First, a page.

Perhaps you can remember a time when you possessed optimum health. You had plenty of energy, were generally free from pain, your thoughts were clear and crisp, you slept well at night and felt refreshed in the morning. This may be a very distant memory, or it may be more recent. In either case the health you possessed existed for no other reason than that your body was functioning, unencumbered, according to its inbuilt design.
Our goal as naturopathic doctors is not only to help our patients feel better in the short run but to help them, whenever we can, to recover a state of optimum health so they can live the most satisfying life possible. Over the years of working with patients we have developed an approach to medicine that allows us to address the successive needs of healing that leads to genuine health recovery.
We have found that there are three general phases of healing that patients will pass through on the path to optimum health:
Phase 1 – Stabilization: The first goal of treatment is to get our patients feeling better: to reduce pain, improve energy, improve well-being, etc. This phase of treatment often brings significant improvement in how patients feel in a relatively short period of time (weeks to months) and sets the stage for the next phase of treatment.
Phase 2 – Health restoration: Once patients are stabilized we can begin the truly exciting work of naturopathic medicine, the actual restoration of health. While stabilization focuses on reducing symptoms, health restoration focuses on resolving the underlying causes of ill health, where possible, and thus restoring function and vitality. This not only leads to further reduction of symptoms and improvement in well-being but also the ability to maintain these improvements even when therapies are discontinued.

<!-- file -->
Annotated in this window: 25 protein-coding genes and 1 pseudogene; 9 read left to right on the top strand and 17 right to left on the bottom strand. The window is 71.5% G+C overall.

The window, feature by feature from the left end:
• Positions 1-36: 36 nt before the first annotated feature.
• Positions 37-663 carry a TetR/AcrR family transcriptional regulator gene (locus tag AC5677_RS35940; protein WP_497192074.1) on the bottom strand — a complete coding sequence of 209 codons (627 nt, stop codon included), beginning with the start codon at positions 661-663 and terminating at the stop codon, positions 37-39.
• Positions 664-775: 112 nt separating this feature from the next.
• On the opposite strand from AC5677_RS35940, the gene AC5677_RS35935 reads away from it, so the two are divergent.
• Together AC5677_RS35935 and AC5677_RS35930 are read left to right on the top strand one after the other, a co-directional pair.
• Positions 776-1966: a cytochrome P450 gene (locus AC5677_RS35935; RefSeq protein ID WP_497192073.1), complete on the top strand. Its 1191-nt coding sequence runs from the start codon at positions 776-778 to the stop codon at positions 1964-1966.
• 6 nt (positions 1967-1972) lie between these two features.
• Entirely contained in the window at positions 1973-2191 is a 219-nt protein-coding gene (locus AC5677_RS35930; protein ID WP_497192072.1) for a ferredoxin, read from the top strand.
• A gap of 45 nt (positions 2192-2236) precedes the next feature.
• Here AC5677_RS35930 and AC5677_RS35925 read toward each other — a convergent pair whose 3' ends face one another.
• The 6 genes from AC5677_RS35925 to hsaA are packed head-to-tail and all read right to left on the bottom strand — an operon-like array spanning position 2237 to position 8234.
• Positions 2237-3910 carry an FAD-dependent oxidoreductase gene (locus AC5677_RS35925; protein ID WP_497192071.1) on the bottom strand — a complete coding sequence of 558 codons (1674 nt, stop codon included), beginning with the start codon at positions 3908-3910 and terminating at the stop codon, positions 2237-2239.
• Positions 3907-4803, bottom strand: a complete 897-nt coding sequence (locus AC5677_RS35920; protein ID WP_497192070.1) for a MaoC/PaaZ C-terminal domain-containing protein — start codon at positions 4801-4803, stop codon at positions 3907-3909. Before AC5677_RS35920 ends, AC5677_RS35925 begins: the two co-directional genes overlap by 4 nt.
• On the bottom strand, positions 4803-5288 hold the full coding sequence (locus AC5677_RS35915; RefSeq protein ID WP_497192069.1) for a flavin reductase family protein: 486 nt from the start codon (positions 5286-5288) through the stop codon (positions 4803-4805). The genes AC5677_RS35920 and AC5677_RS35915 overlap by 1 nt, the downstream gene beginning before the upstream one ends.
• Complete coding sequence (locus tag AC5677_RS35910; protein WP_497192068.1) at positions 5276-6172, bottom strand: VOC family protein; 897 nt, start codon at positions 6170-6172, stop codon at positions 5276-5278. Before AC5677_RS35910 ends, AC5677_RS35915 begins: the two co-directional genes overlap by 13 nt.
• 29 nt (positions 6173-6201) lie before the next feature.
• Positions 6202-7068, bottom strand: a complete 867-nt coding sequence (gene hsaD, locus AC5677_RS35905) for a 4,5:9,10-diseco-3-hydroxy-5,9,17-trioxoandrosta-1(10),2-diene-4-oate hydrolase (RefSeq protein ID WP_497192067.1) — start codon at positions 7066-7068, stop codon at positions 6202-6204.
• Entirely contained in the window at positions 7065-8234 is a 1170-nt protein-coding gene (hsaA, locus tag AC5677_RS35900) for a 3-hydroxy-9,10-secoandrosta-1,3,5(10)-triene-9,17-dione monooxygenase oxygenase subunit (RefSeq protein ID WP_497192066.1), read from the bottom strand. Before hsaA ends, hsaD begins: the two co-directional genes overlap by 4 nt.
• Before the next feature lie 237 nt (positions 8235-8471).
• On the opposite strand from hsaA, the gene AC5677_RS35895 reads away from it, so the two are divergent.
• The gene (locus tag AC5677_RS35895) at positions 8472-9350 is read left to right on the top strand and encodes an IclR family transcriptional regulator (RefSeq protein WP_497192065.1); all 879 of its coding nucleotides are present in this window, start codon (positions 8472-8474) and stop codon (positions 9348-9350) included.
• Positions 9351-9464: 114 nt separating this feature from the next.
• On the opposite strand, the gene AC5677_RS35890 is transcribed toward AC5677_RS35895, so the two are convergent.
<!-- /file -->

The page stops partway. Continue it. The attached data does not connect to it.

Phase 3 – Optimization/Prevention: Each of us has a unique constitution, a combination of strengths and weaknesses in our physiology, biochemistry, physical structure and even our mood and mental outlook. Disease generally develops when our constitutional vulnerabilities encounter challenges from the environment that they are unable to successfully overcome. Even after health has been restored these vulnerabilities may remain and provide an opportunity for future health problems to take hold. While we might think that these inborn strengths and weaknesses are unchangeable, developments in genetics research have demonstrated that while our genetic code itself does not change, there is much we can do to alter the way our genes are expressed. Optimization/Prevention seeks to strengthen and balance the body at the level of our constitution so as to optimize health as we move forward in life.